From January - April 2016, we tested several cellular antennas head-to-head to see how they perform both with one of our top performing boosters from our Winter 2015 Booster Testing and direct connected to mobile hotspot devices. We tested in a variety of locations with varying signal conditions on each of the four major carriers.
The antennas in our testing line-up include:
- weBoost 4" Mini MagMount "Stubby" (301126) - Default antenna bundled with the Drive 4G-X and Signal-4G boosters.
- WirEng BoatAnt - Our co-author Jack Mayer's top pick in 2014. We also began testing the new BoatAnt2-MIMO, but pulled it from testing when WirEng notified us that the product was being redesigned and would soon be re-released.
- weBoost Wide Band Directional - A classic 'fin' directional option we've tested in the past.
- weBoost / Wilson Trucker Antenna (318433)- The definitive RV antenna upgrade from the 3G-era, but potentially lacking in support for key LTE bands. Provided to us for testing by WilsonAmplifiers.
- MobileMark 4-In-1- A high-end low-profile MIMO antenna provided by 3GStore.
- Panorama Wideband MIMO - A directional MIMO option provided by 3GStore.
- 2x weBoost Signal-4G Direct Wired amps, used to test feasibility of a MIMO booster setup, provided by weBoost.
- Did not ship in time to include: Maximum Signal MaxAmp
You can learn more about each of these models, compare specifications, and learn more about selecting antennas in our members-only comparative guide:
Our testing procedures:
During our testing, we visited a variety of locations and set up our antennas for head-to-head comparison.
We start by taking 3 baseline readings with each of our cellular devices with no booster or antenna.
Each device is tested independently, with all other nearby devices in airplane mode to prevent any potential interference.
Next, for each of our devices we tested each antenna with the weBoost 4G-X cellular booster, and also with the Signal-4G direct-wired booster. For devices with MIMO antenna ports, we also tested each antenna direct connected to the hotspot, bypassing the booster. For non-MIMO antennas, they were plugged into the primary antenna port only.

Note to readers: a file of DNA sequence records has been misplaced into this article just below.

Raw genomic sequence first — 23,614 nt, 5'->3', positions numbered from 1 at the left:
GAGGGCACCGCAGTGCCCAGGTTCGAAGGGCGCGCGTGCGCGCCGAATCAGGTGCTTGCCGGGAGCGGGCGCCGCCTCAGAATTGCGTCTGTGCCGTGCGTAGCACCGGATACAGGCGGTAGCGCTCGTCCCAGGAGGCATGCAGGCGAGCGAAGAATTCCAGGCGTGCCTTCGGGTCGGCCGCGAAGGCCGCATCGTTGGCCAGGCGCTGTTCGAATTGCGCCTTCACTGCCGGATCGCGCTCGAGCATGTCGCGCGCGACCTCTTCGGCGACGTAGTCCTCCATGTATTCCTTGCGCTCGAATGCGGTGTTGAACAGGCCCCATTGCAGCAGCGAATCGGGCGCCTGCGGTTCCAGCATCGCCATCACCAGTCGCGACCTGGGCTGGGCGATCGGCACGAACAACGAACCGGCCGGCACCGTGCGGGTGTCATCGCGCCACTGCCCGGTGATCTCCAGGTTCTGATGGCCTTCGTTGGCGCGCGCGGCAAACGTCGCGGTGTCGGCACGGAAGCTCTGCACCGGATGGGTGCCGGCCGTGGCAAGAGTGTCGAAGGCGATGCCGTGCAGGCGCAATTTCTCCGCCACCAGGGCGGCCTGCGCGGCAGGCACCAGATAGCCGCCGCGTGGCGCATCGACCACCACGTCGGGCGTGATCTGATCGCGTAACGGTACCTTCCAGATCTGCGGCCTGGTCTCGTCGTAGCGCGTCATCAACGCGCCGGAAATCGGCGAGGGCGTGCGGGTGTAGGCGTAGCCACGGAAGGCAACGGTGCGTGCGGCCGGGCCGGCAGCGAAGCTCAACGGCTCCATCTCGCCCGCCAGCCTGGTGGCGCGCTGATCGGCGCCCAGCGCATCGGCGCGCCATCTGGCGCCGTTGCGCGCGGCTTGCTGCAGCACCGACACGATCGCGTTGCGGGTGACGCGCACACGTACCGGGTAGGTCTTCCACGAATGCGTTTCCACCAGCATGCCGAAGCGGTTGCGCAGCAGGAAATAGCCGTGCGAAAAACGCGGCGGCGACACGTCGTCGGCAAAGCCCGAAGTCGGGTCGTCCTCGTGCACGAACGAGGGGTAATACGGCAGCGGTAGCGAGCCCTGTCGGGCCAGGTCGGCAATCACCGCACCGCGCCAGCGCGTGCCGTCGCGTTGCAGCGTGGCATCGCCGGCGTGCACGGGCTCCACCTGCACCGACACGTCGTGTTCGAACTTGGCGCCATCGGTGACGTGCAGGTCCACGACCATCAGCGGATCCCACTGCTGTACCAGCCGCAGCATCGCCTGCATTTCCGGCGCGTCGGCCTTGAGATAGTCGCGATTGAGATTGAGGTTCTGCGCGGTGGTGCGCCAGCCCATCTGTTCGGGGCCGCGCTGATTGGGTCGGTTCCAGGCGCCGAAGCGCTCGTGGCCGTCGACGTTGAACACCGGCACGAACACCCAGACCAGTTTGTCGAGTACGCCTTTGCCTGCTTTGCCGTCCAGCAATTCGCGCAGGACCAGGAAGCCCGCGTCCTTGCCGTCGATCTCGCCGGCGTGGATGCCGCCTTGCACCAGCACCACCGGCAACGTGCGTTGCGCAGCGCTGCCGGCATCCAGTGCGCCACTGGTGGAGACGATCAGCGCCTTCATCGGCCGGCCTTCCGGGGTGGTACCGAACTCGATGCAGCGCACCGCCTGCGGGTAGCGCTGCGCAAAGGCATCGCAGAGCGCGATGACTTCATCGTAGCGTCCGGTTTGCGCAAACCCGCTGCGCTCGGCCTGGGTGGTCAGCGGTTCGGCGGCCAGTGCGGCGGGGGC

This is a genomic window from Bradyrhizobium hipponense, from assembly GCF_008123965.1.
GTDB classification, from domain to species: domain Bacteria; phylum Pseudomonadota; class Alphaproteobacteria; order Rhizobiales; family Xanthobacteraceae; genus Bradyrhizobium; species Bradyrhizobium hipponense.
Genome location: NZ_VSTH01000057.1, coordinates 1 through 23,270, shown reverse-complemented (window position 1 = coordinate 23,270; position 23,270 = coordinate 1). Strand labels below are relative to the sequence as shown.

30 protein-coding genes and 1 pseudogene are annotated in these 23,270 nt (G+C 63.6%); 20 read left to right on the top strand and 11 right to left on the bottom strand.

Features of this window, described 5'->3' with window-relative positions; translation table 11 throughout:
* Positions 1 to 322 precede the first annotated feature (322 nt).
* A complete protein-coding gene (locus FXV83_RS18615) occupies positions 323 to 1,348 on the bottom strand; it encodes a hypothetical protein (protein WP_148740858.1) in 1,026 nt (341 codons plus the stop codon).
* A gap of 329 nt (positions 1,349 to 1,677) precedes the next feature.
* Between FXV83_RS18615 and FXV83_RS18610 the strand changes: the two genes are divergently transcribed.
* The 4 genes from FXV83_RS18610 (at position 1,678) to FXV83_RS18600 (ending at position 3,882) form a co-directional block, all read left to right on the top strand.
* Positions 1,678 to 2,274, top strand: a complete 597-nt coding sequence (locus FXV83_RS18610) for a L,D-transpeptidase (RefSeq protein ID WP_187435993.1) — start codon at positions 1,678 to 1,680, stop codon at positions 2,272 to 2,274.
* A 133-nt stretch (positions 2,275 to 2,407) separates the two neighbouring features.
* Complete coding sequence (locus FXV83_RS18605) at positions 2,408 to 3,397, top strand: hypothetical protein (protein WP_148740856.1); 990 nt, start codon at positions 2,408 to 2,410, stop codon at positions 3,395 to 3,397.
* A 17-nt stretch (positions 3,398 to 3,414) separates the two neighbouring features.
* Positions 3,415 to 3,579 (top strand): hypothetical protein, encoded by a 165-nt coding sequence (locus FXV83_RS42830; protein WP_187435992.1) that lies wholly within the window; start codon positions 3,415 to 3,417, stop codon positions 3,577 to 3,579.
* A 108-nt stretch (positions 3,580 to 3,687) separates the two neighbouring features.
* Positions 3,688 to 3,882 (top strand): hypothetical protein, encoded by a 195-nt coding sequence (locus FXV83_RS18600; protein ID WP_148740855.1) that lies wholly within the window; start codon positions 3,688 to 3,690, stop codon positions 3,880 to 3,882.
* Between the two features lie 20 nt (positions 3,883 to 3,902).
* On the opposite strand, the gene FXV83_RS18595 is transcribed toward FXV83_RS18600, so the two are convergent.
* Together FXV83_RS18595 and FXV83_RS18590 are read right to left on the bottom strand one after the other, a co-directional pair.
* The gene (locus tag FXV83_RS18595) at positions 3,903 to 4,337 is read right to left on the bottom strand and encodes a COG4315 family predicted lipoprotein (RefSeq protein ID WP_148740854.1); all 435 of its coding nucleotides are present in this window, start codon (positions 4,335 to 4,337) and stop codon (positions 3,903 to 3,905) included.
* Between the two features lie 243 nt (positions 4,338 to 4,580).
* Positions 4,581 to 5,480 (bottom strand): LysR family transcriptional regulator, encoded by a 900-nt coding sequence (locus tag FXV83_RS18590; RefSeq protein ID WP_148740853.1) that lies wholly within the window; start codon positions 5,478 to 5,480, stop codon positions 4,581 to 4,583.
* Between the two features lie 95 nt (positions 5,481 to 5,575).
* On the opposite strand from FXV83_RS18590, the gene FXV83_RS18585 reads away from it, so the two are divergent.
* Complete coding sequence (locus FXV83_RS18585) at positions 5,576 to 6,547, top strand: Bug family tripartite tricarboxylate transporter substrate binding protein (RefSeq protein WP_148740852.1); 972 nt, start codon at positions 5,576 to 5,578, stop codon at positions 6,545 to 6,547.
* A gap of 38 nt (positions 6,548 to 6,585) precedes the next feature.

For the directional antennas in our arsenal, we followed the procedures outlined in our Wilson Wide Band Directional Antenna – Worth The Hassle? article to find the best signal for each carrier.
The devices & carriers we are tested include:
- Verizon - Netgear AC791L
- AT&T - Unite Pro
- T-Mobile - iPhone 6S (supports LTE Band 12)
- Sprint - Netgear Zing (provided by Unlimitedville.com)
The readings taken are:
Coverage? Map snapshot, showing high level view of anticipated service at each location.
- Signal strength db reading, on devices that support it using Field Test mode.
- Signal bars/dots present & service type - HSPA, LTE (and specifically which band, when possible), 3G, 1XRT, Edge, etc.
- Download speed.
- Upload speed.
- Ping Time
- SNR - Signal to Noise Ratio, if reported by device
- Calculated Scores
For each antenna at each location, we are assigning two scores:
Qualitative formula: (Antenna Average Download Speed / Baseline Average Download Speed) + (Antenna Average Upload Speed / Baseline Average Upload Speed). Will it capture all of the nuisances like switching bands, ping time and signal strength? No. But it will capture actual performance increase. The higher the score, the better the performance noted. This gives us something to average out over time.
Subjective Grading: On a scale of A, B, C, D & F each antenna and location is given a grade based on relative performance. These scores are then given a numerical value based on scholastic grade point averages, to give us an overall GPA.
- A - 4.0 = Solidly created a more usable signal
- B - 3.0 = Solid performance, but not signifiant gain, nor loss
- C - 2.0 = Comparable performance with the antenna as without, with potentially mixed results with improved upload speeds and somewhat degraded download speeds.
- D - 1.0 = Degraded performance with the booster engaged, but still usable. You are better off with the booster off or without the antenna.
- F - 0 = Signal was useable without a antenna, but unusable with the antenna engaged.
For speed and ping readings, we are using the Ookla Speedtest app. We take the readings directly on device on our smartphones & tablets we are testing on. When testing mobile hotspots, we test on one of our iPads while connected via WiFi to the hotspot.
Each testing location took 8-12 hours to complete, and burnt through a good chunk of data. It was a very time intensive process to collect the raw data displayed below.
All of the individual field testing results and observations are shared below to our members. Not only will the results shown the performance of each of the antennas, but also what to expect in different types of signal situations.
Number of field locations tested: 5
Testing is now complete, and we are working on our analysis article (due out in early May). We've also scheduled a special member only live video chat session on May 19, 2016 to overview our results.
We are honored to be funded by our community - allowing us to provide free basic content on this resource center.
We do not resell products, gear or plans and do not accept sponsorships or 3rd party advertising - our goal is to be an unbiased informational and educational resource.
In thanks for their support, our premium members get access to the more in-depth portions of this guide- and first access to new content created.
If you're a member, please log in for full access to this guide - or if you're not yet:
Other benefits of a premium membership include:
- Product Reviews
- Mobile Internet University (our classroom) & Book
- Special MIA Newsletters & Alerts
- Discounts (which can save you more than the cost of membership!)
- Private Q&A forums & Interactive webinars
- A community of fellow nomads relying on mobile internet